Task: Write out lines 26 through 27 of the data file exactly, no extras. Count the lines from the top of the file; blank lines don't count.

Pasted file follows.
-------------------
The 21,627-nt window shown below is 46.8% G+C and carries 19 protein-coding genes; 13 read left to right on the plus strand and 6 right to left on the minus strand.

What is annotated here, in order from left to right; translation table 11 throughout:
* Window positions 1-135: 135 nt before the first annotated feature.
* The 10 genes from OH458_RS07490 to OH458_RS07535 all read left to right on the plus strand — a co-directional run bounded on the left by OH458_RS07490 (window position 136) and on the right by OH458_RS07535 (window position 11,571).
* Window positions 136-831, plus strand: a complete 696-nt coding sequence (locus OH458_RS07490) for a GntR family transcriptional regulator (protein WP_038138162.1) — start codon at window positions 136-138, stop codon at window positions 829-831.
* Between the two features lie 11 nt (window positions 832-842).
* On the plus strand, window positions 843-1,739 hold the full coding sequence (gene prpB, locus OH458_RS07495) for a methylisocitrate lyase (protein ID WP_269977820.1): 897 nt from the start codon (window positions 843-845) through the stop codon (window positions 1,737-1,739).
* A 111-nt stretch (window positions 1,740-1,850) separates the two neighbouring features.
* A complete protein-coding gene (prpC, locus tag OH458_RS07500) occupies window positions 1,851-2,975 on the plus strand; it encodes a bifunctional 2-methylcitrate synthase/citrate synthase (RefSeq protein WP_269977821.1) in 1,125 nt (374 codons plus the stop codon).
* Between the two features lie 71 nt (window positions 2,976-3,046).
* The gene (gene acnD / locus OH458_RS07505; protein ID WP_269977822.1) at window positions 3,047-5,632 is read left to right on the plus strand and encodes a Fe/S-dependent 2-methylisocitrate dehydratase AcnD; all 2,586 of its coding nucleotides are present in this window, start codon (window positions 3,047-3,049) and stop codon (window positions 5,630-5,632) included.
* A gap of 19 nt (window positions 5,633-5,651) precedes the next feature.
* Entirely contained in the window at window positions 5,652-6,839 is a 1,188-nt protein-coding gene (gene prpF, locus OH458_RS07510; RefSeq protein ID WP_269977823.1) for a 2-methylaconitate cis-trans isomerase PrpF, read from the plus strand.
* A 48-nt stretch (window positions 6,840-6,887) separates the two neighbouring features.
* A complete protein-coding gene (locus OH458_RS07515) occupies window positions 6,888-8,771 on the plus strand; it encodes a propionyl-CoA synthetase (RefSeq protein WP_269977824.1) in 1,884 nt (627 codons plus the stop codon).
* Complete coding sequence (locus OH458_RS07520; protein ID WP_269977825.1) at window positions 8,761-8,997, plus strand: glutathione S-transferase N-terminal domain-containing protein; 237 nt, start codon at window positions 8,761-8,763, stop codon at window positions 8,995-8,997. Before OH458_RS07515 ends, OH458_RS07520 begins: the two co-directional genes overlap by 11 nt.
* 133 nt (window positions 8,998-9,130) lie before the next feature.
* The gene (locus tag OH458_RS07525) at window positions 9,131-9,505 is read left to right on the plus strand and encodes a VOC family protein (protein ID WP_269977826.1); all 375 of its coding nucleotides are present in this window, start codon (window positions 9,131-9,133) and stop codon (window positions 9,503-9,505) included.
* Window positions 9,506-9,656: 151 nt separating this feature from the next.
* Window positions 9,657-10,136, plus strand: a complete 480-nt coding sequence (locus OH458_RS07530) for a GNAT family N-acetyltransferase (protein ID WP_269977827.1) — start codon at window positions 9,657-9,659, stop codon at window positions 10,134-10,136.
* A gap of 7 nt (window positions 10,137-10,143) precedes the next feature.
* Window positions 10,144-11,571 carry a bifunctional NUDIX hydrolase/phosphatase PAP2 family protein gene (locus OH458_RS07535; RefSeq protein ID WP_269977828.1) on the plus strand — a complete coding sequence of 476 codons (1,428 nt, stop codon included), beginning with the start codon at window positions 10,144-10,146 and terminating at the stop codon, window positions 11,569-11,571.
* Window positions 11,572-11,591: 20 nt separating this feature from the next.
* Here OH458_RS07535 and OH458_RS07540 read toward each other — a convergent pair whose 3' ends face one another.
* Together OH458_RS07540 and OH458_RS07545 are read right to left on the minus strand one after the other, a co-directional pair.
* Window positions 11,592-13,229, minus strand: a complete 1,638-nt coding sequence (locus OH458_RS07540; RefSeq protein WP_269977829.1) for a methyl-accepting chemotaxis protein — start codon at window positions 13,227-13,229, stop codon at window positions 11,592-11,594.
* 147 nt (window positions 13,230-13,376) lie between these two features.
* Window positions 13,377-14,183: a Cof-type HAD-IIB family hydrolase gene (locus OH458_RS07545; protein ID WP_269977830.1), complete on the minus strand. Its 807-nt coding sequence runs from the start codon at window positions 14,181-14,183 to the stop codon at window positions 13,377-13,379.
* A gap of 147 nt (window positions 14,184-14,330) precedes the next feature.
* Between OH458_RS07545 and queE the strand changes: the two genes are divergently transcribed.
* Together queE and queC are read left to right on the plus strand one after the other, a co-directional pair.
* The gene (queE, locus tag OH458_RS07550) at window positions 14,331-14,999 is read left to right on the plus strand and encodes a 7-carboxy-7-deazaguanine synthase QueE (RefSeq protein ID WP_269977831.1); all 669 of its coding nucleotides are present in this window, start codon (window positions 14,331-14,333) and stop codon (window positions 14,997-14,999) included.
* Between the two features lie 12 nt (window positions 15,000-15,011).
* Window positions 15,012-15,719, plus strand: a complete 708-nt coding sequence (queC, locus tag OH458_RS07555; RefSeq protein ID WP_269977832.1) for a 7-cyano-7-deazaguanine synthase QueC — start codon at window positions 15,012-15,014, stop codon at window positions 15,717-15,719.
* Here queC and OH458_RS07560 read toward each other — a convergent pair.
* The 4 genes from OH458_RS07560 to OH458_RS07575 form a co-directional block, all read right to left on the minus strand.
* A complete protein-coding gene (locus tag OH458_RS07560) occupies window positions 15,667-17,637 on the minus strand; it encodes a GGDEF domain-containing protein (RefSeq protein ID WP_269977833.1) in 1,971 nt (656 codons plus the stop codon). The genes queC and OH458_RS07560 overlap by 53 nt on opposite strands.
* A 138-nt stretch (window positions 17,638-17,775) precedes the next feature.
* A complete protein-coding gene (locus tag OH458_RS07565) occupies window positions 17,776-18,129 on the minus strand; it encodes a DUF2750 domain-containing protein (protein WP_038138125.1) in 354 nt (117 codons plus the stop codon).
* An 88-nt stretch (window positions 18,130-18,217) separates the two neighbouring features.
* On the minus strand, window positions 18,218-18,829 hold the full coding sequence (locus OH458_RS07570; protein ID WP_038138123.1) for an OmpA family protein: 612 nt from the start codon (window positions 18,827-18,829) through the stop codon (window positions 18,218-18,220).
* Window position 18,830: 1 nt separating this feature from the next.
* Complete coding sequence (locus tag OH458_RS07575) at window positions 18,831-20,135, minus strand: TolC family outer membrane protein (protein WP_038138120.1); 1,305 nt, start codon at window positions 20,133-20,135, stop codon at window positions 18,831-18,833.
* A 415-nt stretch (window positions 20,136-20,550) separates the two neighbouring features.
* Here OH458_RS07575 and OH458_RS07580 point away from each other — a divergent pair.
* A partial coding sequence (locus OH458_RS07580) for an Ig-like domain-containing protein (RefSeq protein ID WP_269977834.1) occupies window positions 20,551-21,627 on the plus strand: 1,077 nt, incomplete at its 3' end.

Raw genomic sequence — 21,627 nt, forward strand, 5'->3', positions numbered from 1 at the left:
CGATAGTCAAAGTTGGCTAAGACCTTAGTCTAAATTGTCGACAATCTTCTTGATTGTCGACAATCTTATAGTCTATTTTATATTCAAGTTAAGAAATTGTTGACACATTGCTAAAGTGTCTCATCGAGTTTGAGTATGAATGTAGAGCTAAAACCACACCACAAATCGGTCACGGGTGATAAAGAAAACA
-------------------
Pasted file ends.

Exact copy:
* Window positions 11,592-13,229, minus strand: a complete 1,638-nt coding sequence (locus OH458_RS07540; RefSeq protein WP_269977829.1) for a methyl-accepting chemotaxis protein — start codon at window positions 13,227-13,229, stop codon at window positions 11,592-11,594.
* 147 nt (window positions 13,230-13,376) lie between these two features.